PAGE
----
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What Could Marissa Mayer Do After Yahoo?

Yahoo CEO Marissa Mayer is stepping down from the board after the Verizon acquisition is completed. But will she stay on as CEO or will she go?
Image: Yahoo CEO Marissa Mayer appears on NBC News' \"Today\" show on Feb. 20, 2013 in New York.
Yahoo CEO Marissa Mayer appears on NBC News' "Today" show on Feb. 20, 2013 in New York.Peter Kramer / AP

Marissa Mayer was the first female engineer at Google, and the last CEO of Yahoo as we know it.

Yahoo hasn't officially joined the Verizon family just yet, but a new filing is raising questions about Mayer's future at the company, assuming the $4.83 billion acquisition is completed.

In a brief filed with the Securities and Exchange Commission on Monday, Yahoo reported that Mayer, Yahoo co-founder David Filo, and four other members will step down from the company's board of directors.

Related: Marissa Mayer Leaving Yahoo Board After Verizon Deal, Company Says

"People are treating this as a sign she is exiting Yahoo, but they are just restructuring the board," said Greg Sterling, contributing editor at Search Engine Land. "That is not surprising to me at all."

Verizon's multi-billion-dollar deal is only for Yahoo’s core internet businesses such as Yahoo Mail, Yahoo Sports, Yahoo Finance, Yahoo News, and advertising, among others.

The leftovers, which include Yahoo’s holdings in Yahoo Japan and Chinese conglomerate Alibaba are not part of the deal. That side of the business will be left behind when the deal is completed and will be a holding company named Altaba, which will not be a part of Verizon.

Until there are further announcements, Mayer may stay on as chief executive, or a leader in some capacity of Yahoo's core businesses, helping shepherd a smooth transition.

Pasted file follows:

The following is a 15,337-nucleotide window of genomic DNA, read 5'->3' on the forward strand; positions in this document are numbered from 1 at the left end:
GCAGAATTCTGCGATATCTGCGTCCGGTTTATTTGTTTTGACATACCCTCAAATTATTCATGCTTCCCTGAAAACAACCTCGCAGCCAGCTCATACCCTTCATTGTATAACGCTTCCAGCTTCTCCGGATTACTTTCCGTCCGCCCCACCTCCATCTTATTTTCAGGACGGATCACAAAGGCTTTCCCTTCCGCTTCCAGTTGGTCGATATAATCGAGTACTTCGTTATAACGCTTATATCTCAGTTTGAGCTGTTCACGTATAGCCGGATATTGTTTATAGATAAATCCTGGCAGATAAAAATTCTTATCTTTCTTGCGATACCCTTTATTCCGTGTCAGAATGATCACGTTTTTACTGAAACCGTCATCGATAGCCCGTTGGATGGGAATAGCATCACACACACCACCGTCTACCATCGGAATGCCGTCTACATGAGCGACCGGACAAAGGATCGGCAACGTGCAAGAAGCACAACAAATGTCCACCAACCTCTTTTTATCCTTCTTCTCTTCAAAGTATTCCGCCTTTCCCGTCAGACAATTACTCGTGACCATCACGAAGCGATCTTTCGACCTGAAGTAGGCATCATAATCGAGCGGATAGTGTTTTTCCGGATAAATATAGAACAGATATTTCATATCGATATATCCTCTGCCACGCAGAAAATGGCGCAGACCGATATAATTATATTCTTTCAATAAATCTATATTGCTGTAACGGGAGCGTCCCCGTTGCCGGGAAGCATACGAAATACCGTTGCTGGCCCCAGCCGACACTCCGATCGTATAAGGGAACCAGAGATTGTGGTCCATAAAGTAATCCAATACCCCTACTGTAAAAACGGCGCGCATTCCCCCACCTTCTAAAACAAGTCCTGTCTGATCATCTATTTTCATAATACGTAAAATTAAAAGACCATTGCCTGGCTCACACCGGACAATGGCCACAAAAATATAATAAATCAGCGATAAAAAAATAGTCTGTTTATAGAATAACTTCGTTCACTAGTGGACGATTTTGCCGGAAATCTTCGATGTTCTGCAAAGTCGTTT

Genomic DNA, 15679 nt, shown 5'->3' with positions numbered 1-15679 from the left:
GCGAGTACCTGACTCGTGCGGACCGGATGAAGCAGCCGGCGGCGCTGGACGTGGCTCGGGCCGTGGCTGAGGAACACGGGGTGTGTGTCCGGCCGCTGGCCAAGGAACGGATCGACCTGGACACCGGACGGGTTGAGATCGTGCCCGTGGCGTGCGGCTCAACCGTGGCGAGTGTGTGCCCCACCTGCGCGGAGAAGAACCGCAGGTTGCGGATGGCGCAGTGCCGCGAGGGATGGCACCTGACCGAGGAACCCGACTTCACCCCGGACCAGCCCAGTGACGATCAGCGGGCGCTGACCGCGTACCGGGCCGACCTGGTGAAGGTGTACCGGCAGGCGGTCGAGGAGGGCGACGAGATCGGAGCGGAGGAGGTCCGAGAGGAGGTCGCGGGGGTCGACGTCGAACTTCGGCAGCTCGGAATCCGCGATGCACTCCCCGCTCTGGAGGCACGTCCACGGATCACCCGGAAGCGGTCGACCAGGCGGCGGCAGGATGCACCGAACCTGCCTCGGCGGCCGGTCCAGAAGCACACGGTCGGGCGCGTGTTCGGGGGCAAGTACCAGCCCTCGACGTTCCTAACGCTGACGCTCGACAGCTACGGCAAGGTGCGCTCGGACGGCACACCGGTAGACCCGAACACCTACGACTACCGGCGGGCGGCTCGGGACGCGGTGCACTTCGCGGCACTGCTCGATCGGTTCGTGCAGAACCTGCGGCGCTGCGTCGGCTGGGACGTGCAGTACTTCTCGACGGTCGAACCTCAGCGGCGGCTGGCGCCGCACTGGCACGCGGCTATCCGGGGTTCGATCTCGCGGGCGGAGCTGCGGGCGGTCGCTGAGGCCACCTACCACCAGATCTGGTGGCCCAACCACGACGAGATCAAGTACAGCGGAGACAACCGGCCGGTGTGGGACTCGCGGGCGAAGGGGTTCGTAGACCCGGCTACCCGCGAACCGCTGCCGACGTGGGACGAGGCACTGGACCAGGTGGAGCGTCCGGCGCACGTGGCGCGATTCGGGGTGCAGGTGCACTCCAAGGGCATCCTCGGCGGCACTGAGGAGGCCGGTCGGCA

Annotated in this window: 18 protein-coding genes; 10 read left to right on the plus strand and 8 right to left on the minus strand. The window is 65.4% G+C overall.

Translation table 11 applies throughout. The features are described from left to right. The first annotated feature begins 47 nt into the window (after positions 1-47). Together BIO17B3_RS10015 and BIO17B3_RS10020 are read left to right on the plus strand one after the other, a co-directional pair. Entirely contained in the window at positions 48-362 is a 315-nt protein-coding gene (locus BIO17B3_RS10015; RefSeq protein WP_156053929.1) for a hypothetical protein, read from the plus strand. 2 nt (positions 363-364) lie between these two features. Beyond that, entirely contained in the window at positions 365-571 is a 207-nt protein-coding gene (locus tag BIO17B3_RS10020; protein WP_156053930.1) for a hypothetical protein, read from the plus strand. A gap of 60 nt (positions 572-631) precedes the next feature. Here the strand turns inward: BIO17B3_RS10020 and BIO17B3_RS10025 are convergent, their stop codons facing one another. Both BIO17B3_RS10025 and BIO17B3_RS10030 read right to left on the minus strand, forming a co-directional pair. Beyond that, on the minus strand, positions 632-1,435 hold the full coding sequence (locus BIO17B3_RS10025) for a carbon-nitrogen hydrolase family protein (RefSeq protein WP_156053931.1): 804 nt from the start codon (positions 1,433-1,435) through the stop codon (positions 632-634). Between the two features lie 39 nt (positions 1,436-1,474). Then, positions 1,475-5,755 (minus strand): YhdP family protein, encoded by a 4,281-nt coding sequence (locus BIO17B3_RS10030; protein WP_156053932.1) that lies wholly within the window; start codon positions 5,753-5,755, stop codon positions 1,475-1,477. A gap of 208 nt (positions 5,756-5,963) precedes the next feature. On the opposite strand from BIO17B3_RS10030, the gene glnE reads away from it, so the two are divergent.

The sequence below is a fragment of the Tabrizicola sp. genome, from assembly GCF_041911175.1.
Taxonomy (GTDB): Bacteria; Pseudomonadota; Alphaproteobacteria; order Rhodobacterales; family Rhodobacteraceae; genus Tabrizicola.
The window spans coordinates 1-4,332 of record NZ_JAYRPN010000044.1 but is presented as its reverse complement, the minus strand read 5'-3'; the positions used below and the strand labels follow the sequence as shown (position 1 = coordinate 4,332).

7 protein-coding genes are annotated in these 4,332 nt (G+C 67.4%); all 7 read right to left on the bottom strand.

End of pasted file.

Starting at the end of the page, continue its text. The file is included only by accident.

Mayer has mostly been out of the public eye since the company acknowledged two unprecedented hacks happened under her watch. The first, involving 500 million accounts, was announced in September. The second, impacting more than one billion accounts, was disclosed in December.

Related: Where in the World is Marissa Mayer?

While the public hasn't heard from Mayer, she's said to be heavily involved in daily meetings with her executive team, and chief information security officer Bob Lord, a person familiar with the situation told NBC News last month.

The scale of the breaches, which were disclosed after Verizon made an offer to Yahoo, also prompted Yahoo to disclose in a November filing that Verizon could pull out of the deal.

Related: Yahoo Mega-Breach Exposes 1 Billion Accounts

What Could Mayer Do Next?

At 41 years old, Mayer is nowhere near retirement age but could do whatever she wants, given she has an estimated net worth of $300 million — not to mention any potential payout she may receive.

Sterling said Mayer is regarded as "not a failure, but a disappointment," and will be remembered as "the CEO who sold the company" after trying and failing to correct course.

"She wanted to stick around. She will be there for some transitional period," he said. "I do think she will ultimately leave the company."

Mayer's last comment about her future at Yahoo was in a July Tumblr post after the acquisition was announced.

"I'm planning to stay... It's important to me to see Yahoo into its next chapter," she wrote.

But with an estimated $55 million golden parachute if Verizon cuts her loose, Mayer may have a huge incentive to leave.

Related: It's Not Just Mayer: Yahoo Has a History of Troubled CEOs

The Court of Public Opinion

However, an immediate leap to another high profile post could be a challenge, Sterling said.

"If she were to go right from this into something else, she would be perceived as the CEO who couldn't revive Yahoo, sold it, and had these embarrassing hacks under her watch," he said.

Mayer's intellect and work ethic are highly regarded in Silicon Valley, but Sterling said that if Mayer leaves, he envisions her taking a break before writing her next chapter.

But don't bet on Mayer going away anytime soon.

"She has achieved a visibility in pop culture that she probably likes, recent criticism not withstanding," Sterling said. "I don't think she's seeking attention, but [whatever she does next], I think she would seek to cultivate some public role."